* Indian tyre firms scale up rubber imports
* Indian natural rubber prices near life-high
* Import duty of 20 percent is a deterrent
MUMBAI, Sept 5 (Reuters) - Indian tyre makers are set to scale up natural rubber imports in the next few months to sidestep soaring domestic prices, especially if they do not cool off in the near term, industry officials said.
Prices have jumped about 37 percent since April, according to data available with the Rubber Board. It touched a record high of 142 rupees per kg on Aug 28.
Others will call for more imports if prices remain at current levels for another month as rubber accounts for more than 60 percent of the cost of tyres.
“We are importing a lot of rubber...We have contracted nearly 3,500 tonnes, which will start arriving next week from Thailand,” Ceat’s Managing Director Paras Chowdhary told Reuters. Thailand is the world’s largest rubber producer, where prices are ruling at 132 rupees per kg against 140 rupees in India.
“We currently have license for more than 10,000 tonnes of rubber,” Chowdhary said, adding the company will contract more if the domestic price does not come down.
Domestic rubber prices have stayed near 140 rupees per kg since late July despite a rise in production and fall in oil prices.
Rubber production in India, the world’s fourth largest producer, rose 28.1 percent in the first five months of 2008/09 as better prices encouraged planters to tap more.
But not all that is tapped reaches the market.
“Growers are holding back their stocks on expectations of a further price rise,” said Alex Mathews, head of research, Geojit Financial Services Ltd.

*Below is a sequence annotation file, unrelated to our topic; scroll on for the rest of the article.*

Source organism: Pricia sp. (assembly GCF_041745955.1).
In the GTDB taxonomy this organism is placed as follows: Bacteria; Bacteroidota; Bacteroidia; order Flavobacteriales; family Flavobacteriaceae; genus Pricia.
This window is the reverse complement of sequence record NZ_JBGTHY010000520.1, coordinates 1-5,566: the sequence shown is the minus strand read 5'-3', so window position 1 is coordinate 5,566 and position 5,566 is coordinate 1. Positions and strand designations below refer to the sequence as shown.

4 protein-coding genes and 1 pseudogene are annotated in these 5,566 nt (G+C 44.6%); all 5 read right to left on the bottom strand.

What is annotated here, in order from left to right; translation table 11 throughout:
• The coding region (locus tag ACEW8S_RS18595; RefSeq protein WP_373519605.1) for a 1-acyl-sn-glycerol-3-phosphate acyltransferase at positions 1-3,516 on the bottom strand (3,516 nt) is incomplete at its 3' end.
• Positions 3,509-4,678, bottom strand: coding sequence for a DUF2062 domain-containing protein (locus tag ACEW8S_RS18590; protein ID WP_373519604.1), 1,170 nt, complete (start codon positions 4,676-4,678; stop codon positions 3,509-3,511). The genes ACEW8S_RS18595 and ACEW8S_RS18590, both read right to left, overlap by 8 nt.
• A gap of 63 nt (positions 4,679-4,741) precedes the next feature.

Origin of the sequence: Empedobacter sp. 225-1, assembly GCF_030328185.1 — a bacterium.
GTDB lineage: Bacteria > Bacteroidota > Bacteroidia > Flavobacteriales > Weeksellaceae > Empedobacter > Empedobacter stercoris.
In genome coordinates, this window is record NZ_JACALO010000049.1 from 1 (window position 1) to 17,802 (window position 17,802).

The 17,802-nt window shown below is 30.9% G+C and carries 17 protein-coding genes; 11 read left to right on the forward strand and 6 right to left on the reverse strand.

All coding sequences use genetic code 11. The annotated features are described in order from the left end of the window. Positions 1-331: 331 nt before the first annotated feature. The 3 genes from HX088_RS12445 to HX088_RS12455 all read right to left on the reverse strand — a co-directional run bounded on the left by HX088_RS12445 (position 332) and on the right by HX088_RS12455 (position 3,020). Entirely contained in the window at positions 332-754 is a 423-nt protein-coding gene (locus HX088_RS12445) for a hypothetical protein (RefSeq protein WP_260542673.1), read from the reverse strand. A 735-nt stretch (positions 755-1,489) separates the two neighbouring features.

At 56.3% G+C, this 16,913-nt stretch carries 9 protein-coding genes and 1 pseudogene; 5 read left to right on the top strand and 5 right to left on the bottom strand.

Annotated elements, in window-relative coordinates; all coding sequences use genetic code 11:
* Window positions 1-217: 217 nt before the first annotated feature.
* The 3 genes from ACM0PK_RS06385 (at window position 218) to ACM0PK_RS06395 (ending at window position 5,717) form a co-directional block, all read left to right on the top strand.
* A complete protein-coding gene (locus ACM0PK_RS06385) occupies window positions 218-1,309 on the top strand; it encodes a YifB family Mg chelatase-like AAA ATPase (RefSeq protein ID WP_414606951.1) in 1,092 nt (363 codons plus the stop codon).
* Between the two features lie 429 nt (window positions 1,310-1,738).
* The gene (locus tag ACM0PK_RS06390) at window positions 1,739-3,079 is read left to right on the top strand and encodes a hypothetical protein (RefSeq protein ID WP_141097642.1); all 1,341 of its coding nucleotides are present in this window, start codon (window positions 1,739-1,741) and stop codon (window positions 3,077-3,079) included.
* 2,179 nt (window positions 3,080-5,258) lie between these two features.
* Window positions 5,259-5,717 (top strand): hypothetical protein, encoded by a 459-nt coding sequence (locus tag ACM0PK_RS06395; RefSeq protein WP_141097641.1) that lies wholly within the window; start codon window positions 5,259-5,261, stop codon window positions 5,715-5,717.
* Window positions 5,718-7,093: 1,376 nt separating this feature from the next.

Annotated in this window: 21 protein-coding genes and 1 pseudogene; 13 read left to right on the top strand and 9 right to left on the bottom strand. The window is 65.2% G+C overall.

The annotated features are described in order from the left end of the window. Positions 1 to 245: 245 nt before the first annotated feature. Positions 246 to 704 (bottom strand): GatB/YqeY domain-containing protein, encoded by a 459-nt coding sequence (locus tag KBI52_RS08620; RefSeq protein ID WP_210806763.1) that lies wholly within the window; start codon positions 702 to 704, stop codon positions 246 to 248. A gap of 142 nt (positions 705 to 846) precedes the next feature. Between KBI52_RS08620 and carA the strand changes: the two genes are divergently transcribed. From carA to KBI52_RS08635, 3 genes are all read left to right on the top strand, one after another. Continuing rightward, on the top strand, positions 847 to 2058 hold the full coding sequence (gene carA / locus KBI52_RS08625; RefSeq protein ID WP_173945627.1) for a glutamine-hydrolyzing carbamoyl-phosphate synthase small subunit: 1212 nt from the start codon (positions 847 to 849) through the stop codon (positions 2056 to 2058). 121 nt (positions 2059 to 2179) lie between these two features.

If prices do not cool off, more tyremakers will choose to import.
"We are constantly evaluating, and if rubber prices remain high till October then there is a strong case for more imports," said A.S. Mehta, director, marketing, JK Tyre & Industries JKIN.BO.
“We are trying to import to the maximum extent possible against advance prices...but higher import duty is negating the lower international prices,” MRF executive vice president Koshy Varghese said.
India imposes 20 percent import duty on natural rubber.
High costs of rubber have dented margins and profitability of tyremakers.
MRF, the top tyre maker by sales, posted a 25 percent decline in April-June net profit, while the next two, Apollo Tyres APLO.BO and JK Tyre, posted modest increases.
Ceat, India’s fourth largest tyre firm, had a net loss for the quarter. (Editing by Harish Nambiar)
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